Choosing the right palette: The role of color psychology in branding

Business owners understand the critical role branding plays in capturing the attention and loyalty of their target audience. However, have you ever stopped to consider the power of color in shaping your brand’s identity? Color psychology, the study of how colors influence emotion and behavior, holds the key to unlocking the true potential of your brand. Understanding the psychological impact of different colors can help to create a brand identity that resonates with your customers, drives engagement and, ultimately, boosts your bottom line. 

In a scholarly article by Andrew Elliot, the significant role of colors in psychology is emphasized, highlighting that certain colors can manifest emotional experiences, affect cognitive orientation and create overt reactions in the viewer. Colors possess a subliminal persuasive force that can sway opinions and behaviors. The proper use of color has been found to increase brand recognition by 80% and raises visual appeal by 93%. In fact, color is so influential that 85% of consumers will base their purchasing decisions on this factor, according to colorpsychology.org

To truly understand color psychology and how to apply it, we have broken down the key factors influencing brands through color. These factors are the composites of brand coloring that are well understood by public relations professionals and must be considered to ensure successful messaging through branding.

Color symbolism

While colors may not seem so emotionally persuasive, the psychological impact from the visualization of certain colors directly affects your mood and can even ignite different parts of the brain. However, the question being posed is what about certain colors is causing varying reactions? The answer to this question lies in the wavelength of light produced by certain colors. Colors composed of longer wavelengths can create the feeling of warmth and arousal while shorter wavelengths create the feeling of relaxation or coolness. The research of color and its effect on the mind has influenced organizations and their branding teams for decades. For a full list of colors and what they represent, click here.

Brand personality and color

When thinking of colors for your brand, consider the product or service, the target audience and what feeling you are trying to evoke. Chase Bank, USAA and Navy Federal utilize blue for their logos. This emits the feeling of loyalty, dependability and security one would expect from a bank. However, a brand like Barbie™ utilizes pink in its brand. This positive color pulls the feeling of creativity and innovation. Truly the perfect pick for a brand of diverse dolls promoting Barbie as a “you can be anything” character.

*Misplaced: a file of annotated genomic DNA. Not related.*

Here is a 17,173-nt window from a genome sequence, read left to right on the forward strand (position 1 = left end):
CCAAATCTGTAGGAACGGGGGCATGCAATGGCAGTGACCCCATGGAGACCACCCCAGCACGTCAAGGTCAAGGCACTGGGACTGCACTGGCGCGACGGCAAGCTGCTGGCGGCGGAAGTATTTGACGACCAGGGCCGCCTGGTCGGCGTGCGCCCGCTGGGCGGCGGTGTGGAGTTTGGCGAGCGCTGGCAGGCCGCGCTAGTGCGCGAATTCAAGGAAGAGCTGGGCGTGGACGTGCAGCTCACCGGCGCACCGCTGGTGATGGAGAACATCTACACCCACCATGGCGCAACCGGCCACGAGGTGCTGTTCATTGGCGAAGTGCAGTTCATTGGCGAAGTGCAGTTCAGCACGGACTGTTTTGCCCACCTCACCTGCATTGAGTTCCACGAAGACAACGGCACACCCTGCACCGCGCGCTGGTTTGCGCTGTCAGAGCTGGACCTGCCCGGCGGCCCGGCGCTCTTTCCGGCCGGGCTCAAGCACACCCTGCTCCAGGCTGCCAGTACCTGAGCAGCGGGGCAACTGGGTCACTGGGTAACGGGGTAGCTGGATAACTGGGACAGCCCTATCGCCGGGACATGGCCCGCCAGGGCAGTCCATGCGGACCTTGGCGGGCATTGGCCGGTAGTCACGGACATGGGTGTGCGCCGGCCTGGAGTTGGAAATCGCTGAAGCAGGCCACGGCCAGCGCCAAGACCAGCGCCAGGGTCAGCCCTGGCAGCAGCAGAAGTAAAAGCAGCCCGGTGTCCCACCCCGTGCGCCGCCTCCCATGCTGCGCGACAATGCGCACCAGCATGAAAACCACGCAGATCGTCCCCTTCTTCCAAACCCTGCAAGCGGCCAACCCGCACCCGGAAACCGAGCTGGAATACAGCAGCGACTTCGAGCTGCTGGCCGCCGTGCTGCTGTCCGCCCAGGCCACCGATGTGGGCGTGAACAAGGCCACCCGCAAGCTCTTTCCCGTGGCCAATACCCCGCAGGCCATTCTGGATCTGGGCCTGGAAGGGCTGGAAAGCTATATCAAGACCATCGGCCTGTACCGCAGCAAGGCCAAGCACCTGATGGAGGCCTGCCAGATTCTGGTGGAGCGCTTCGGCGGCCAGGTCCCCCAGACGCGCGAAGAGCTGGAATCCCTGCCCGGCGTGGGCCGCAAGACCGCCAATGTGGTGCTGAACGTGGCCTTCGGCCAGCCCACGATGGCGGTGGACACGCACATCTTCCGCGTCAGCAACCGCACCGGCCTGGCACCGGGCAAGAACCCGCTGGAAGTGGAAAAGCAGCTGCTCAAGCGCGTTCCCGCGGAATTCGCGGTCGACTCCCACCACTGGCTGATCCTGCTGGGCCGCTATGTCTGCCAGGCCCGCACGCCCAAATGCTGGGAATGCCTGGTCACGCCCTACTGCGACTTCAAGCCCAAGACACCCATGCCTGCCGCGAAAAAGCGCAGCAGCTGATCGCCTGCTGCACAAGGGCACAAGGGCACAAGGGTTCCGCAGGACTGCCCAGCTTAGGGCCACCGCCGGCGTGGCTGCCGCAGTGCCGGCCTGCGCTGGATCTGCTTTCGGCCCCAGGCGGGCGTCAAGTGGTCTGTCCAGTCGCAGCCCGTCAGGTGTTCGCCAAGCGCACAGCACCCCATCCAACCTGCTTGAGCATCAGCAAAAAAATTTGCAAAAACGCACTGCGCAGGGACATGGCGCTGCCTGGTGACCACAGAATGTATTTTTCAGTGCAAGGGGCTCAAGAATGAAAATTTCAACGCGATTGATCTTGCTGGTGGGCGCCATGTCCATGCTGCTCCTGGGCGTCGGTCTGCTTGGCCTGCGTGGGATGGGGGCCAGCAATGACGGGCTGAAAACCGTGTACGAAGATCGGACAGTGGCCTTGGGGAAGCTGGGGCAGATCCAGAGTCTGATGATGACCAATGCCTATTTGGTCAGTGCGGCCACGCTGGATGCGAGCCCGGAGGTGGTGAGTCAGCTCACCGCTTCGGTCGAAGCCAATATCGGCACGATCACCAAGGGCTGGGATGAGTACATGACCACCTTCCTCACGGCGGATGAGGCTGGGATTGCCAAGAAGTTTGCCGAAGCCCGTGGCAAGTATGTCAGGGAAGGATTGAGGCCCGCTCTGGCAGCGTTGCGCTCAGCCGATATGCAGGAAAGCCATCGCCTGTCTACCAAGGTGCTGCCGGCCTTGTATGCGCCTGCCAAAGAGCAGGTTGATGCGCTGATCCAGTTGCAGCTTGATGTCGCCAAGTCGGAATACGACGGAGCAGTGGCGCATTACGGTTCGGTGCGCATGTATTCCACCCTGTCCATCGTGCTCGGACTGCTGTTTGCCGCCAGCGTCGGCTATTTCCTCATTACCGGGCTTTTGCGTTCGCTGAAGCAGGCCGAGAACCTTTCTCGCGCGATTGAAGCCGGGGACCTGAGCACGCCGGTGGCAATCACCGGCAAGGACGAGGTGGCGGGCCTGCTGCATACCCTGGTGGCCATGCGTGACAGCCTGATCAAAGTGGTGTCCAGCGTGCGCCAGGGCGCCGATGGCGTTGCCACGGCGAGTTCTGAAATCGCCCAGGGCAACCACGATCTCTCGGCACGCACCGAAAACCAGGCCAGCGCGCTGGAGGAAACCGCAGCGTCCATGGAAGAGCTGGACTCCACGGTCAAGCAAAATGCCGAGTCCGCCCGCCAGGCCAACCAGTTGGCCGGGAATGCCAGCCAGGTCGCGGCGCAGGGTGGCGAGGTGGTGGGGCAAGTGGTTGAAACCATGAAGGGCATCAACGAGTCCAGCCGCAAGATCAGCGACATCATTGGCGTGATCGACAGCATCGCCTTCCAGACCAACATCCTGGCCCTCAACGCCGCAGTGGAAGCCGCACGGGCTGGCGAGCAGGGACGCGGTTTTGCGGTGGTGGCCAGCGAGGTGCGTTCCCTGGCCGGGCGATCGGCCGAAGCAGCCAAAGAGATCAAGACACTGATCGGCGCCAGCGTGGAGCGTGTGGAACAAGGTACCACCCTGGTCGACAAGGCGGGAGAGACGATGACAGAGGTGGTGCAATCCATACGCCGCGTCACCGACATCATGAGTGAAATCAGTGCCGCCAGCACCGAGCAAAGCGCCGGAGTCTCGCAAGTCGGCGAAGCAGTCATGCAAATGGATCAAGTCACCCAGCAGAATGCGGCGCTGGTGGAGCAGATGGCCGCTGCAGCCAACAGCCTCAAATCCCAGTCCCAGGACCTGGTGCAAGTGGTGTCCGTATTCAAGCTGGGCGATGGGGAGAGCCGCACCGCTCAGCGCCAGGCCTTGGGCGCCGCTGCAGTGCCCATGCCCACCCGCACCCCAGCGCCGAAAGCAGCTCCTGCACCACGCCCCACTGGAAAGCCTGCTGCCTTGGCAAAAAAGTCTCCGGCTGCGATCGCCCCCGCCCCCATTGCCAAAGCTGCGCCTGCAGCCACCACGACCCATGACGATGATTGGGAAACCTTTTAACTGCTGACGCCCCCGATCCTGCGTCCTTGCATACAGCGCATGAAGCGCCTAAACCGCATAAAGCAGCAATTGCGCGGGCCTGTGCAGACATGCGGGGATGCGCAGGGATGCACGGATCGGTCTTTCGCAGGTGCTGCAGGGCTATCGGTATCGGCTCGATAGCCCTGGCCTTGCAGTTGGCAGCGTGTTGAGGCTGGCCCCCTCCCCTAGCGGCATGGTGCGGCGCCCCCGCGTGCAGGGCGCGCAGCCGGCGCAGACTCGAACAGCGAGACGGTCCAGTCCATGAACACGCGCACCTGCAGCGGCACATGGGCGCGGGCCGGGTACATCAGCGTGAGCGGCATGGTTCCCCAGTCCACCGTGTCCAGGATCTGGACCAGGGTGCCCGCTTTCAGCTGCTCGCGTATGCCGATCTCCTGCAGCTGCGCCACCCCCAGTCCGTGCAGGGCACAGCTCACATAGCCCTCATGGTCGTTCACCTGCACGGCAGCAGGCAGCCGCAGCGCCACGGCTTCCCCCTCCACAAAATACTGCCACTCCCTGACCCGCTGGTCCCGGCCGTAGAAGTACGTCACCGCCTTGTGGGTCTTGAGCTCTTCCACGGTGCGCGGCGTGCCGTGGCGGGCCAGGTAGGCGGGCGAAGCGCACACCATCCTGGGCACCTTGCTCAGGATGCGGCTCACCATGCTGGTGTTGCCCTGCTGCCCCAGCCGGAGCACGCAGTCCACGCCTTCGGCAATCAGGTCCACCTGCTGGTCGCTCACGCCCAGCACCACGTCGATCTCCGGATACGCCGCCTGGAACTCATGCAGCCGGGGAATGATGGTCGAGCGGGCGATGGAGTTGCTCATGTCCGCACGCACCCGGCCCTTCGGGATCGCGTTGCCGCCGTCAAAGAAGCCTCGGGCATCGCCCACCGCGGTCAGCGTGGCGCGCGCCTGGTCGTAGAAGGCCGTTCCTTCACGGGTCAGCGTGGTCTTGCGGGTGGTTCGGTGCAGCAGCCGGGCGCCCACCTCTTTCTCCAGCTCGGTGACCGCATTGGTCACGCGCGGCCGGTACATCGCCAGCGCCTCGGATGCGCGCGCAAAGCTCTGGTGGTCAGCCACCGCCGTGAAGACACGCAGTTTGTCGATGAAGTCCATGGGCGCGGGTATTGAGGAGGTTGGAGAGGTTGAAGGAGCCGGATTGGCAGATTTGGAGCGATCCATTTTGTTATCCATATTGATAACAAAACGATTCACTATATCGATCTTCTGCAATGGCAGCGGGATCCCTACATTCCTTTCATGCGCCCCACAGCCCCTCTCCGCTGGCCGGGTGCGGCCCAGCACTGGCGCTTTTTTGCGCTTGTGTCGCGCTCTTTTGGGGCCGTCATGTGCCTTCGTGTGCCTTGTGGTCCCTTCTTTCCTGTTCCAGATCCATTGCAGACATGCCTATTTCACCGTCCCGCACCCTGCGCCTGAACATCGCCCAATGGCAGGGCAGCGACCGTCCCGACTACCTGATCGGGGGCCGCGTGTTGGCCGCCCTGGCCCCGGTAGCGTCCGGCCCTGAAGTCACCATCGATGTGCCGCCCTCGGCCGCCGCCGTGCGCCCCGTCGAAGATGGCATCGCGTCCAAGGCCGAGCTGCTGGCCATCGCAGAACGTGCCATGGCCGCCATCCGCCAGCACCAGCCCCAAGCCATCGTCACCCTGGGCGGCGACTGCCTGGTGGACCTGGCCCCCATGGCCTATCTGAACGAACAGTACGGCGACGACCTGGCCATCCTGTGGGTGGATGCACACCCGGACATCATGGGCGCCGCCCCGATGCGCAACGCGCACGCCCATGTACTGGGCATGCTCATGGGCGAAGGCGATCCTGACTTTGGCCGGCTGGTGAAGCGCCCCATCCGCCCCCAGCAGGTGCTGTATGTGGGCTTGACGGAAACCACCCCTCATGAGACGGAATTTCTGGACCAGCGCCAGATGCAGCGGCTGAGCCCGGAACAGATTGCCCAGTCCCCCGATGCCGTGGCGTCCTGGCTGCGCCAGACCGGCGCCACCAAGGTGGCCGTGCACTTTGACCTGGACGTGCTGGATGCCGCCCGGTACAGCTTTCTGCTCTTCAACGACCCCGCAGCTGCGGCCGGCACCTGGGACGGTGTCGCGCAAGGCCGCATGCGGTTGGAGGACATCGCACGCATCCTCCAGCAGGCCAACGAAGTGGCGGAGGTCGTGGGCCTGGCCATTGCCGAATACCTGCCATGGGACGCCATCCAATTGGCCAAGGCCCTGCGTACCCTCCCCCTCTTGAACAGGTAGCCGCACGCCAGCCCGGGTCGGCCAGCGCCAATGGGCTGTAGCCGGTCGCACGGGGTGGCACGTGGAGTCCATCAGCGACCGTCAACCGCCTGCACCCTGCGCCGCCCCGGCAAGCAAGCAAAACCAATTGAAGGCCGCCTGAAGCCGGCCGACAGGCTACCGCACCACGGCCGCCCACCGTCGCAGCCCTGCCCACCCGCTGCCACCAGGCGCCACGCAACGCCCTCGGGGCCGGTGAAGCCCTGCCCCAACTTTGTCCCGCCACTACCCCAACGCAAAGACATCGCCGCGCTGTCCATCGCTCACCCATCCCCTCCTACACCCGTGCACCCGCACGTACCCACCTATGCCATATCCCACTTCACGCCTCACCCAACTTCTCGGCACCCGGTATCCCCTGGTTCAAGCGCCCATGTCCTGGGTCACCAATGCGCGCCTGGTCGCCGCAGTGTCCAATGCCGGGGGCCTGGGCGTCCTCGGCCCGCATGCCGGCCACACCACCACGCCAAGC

Cultural considerations

It is important to consider the target demographic and region of the world your product reaches. Depending on the culture, colors have different meanings. In the 1950s, Pepsi switched its traditional blue can color to an icy blue design in Southeast Asian Vending machines to promote a refreshing and thirst-quenching look. However, in that region, pale blue represents death and sadness. Because of this fatal error, the company saw a rapid decline in sales. While intentions were good, mistakes like this can easily be avoided by researching not just the meaning of an overall color but the shades of colors as well.

Color tint and shading

The shade of a color can change the conveyed feeling of a product instantly. While a grassy green shade emotes the feeling of health, a neon version of green reminds one of a Monster energy can. Certainly not providing the same healthy green feeling. While both of these colors are green, the contrast in shade and brightness creates an entirely different effect. Different shades within a single color have the power to evoke specific emotions and associations with consumers. In a study, 92.6% of consumers reported that the dimension of color was the most influential factor affecting their purchase decision.

Color context and pairing

While certain colors on their own may create one emotion or feeling, sometimes combining colors creates a whole new feeling entirely. Utilizing color shading when combining colors can elevate your brand and capture the eye of your audience. A common approach when combining colors is to utilize complementary colors, which are opposing colors on the color wheel. This method creates a sense of stability and even contrast between colors. Another approach is to use analogous colors, which are next to each other on the color wheel. With this method, ultimately one color will stand out as the primary and draw the eye in. 

Even though there are many factors to consider when choosing the right brand and logo, the power of color in this decision should not be overlooked. By harnessing the psychological power of color, brands can create powerful and memorable experiences that drive consumer engagement and lead to greater success in today’s competitive market.